The LEAP fellowship program employs a unique dual mentoring approach. Each Fellow is paired with both a current law student and a practicing attorney. Below, get to know three of our dedicated mentors who are also committed public servants. They share their career journeys, diverse experiences, and firsthand insights into public service careers.
We’re honored to pair our Fellows with such impressive mentors who are invaluable resources to the Fellows as they learn about practicing law, networking, and preparing for a career in law.
Robin Allen, Deputy District Attorney, Los Angeles County
I began my career as a prosecutor for the LA County District Attorney’s Office straight out of law school in 1991. I knew that I wanted a career in public service, and I appreciated that my office was one the largest women and minority employers in the country. As a progressive member of the LGBTQIA community, I was concerned about finding my place in what I perceived as a conservative institution. I came to realize that I was not a unicorn and that we had lawyers with viewpoints across the political spectrum.
Government service is unique. You hold a great deal of power and with that comes a great responsibility. Unlike many attorneys, you are not representing an individual who has retained your services. You represent the people of the state of California and have a duty to seek the truth and do justice. I have spent most of my career in specialized units such as sex crimes and elder abuse and was able to channel my passion as an advocate into helping some of the most vulnerable members of our society. When I began working as a prosecutor, I expected to stay a few years, gain trial experience and move on to a career in private practice. Instead I found a career in which I could have many unique professional challenges, from trial work to lecturing to working on multidisciplinary teams with professional partners in legal aid, medicine, and social services. I was also encouraged by my office to volunteer in my community through Project Lead, serve on the board of several charities, act as mentor to high school and college students, and serve as a commissioner for the Pasadena Senior Commission. I am proud of my service and believe that I have been able to make a positive difference in my hometown, Los Angeles.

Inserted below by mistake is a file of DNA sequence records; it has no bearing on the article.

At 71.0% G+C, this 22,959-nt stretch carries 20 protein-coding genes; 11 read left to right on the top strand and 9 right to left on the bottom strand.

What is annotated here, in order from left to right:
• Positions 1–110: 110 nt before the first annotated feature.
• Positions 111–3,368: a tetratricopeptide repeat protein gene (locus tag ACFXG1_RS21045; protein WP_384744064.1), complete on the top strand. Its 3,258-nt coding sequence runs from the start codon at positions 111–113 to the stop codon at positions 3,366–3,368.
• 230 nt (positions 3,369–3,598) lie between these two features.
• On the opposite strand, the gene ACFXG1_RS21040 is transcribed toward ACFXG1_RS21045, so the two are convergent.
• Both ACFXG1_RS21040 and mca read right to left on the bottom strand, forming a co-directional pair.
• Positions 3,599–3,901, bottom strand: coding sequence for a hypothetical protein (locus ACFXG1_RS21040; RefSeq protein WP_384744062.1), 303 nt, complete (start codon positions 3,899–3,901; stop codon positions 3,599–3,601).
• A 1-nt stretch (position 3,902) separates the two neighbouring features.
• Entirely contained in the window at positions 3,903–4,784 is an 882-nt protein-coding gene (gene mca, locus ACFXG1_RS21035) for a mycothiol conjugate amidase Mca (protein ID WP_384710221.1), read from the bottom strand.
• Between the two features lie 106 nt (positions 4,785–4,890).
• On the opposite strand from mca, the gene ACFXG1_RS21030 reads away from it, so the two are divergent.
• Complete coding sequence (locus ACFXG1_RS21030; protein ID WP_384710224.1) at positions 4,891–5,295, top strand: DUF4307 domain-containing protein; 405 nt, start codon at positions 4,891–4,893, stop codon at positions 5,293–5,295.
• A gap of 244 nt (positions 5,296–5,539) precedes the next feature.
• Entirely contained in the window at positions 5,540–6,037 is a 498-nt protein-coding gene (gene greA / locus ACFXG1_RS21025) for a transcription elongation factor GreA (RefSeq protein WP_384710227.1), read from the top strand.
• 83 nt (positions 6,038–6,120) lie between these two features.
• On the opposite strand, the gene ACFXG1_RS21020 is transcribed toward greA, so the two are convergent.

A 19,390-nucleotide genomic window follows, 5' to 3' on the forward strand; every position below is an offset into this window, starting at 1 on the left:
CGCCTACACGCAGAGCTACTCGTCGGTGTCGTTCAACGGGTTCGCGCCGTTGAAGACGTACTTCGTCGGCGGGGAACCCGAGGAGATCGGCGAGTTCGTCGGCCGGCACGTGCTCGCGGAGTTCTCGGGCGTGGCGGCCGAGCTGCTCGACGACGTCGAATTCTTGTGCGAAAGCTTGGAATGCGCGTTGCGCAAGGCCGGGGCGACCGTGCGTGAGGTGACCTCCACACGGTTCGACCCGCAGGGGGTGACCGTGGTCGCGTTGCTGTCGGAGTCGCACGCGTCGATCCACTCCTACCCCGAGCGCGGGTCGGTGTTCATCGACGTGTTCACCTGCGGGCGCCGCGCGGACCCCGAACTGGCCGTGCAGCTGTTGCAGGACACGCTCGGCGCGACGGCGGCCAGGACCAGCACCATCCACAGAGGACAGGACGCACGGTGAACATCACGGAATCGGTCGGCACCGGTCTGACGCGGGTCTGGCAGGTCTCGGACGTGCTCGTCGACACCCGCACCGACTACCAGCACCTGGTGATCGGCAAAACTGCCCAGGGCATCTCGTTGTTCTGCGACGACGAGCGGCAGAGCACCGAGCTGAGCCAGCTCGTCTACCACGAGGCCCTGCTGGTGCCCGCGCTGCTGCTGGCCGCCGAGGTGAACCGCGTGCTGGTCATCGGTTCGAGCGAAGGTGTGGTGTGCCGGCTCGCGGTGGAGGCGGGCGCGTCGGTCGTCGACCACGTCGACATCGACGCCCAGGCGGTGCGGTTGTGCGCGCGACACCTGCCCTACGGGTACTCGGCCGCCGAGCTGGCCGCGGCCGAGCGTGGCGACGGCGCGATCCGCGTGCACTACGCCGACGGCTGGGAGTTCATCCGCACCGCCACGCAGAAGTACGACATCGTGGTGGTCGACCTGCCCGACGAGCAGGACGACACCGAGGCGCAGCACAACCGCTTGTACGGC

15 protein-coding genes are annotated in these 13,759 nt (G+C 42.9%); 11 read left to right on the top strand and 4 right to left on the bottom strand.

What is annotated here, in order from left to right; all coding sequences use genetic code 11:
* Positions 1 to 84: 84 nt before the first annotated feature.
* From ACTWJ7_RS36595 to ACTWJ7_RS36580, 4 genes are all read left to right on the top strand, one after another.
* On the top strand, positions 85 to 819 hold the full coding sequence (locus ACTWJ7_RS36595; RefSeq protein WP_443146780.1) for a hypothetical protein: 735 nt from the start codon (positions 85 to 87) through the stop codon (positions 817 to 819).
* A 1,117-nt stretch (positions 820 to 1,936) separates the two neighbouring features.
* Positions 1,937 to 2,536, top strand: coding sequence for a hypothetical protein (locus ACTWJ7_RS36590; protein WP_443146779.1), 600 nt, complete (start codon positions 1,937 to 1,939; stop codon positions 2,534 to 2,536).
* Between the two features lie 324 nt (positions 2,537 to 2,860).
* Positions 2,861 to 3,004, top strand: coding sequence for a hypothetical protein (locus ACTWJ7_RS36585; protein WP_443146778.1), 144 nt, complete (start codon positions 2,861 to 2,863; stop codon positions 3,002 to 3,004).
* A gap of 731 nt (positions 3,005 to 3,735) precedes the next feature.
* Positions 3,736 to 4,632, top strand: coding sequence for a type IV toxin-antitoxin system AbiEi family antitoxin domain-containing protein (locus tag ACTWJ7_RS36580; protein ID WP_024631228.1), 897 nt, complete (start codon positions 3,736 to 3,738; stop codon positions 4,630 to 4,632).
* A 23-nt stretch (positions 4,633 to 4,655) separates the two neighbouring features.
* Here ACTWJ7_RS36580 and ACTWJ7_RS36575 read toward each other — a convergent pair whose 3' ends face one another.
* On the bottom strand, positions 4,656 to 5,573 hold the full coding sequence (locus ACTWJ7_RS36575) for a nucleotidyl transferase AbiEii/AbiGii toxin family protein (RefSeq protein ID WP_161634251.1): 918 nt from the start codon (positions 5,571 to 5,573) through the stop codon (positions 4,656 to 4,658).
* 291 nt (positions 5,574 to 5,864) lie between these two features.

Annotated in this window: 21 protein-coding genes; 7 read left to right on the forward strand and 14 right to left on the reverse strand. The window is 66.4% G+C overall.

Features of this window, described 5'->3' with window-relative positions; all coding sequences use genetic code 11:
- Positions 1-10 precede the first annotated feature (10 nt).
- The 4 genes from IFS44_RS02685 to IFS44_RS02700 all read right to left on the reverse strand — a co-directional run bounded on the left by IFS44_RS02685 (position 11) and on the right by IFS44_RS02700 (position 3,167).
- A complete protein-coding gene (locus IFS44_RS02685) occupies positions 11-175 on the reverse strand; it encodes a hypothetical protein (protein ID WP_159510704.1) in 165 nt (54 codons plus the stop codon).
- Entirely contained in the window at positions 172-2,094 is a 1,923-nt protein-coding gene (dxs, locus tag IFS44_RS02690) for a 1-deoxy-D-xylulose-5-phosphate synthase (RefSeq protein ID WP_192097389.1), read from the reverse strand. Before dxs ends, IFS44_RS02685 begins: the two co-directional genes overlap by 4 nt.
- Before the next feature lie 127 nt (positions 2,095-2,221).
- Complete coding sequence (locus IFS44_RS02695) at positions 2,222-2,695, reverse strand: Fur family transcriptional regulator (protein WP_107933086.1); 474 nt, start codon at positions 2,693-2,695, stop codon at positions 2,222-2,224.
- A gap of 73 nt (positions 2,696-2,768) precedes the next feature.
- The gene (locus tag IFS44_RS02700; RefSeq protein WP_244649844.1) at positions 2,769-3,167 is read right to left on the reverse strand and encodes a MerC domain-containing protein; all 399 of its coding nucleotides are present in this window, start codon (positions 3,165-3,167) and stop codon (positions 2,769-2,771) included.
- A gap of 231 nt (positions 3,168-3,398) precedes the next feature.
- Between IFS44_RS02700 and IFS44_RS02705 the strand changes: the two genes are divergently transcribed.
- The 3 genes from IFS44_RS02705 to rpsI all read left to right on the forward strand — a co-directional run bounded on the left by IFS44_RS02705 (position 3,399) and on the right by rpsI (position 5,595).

Matthew King Deputy Attorney General, California Department of Justice
I have served as a deputy attorney general in the Licensing Section, Civil Division of the California Office of the Attorney General for nearly ten years. I was inspired to apply for the job because I come from a family of public servants and believe that public service is a high calling. My position allows me to use my legal education and experience to promote justice and equality, and protect consumers in California. I represent over 30 consumer protection agencies that regulate many of California’s licensed professionals, such as building contractors, nurses, dentists, and teachers. I appear in administrative hearings to deny credentials to unworthy applicants and remove dangerous professionals from practice. I also handle appeals in the trial courts and Second District Court of Appeal. My work is challenging and meaningful. I enjoy a work-life balance that may be difficult to achieve in private practice, and I could not ask for better colleagues.
Trina Saunders, Deputy Attorney General, California Department of Justice
I have been a deputy attorney general for almost 15 years. Prior to that I worked at a number of private firms. Even then, I had a number of public entity clients. One of the satisfying things about my work, then and now, is that I can see the direct impact my work has on the public. Whether I am defending a city, or bringing an action on behalf of the State of California, I do work that meaningfully touches the lives of my community and issues that are important to the public.
In my current position, one of the things I do is bring disciplinary actions against health care professionals. As a government attorney, I provide services that protect the public. I am entrusted with fairly bringing and prosecuting actions. Ultimately, the outcome of those actions has a direct and immediate impact on the lives and health of the people of the State of California. I take pride in the fact that my responsibility is to seek justice for all parties involved in the cases I handle. It feels good for fairness and justice to be the cornerstone of my work and the decisions I’m tasked with.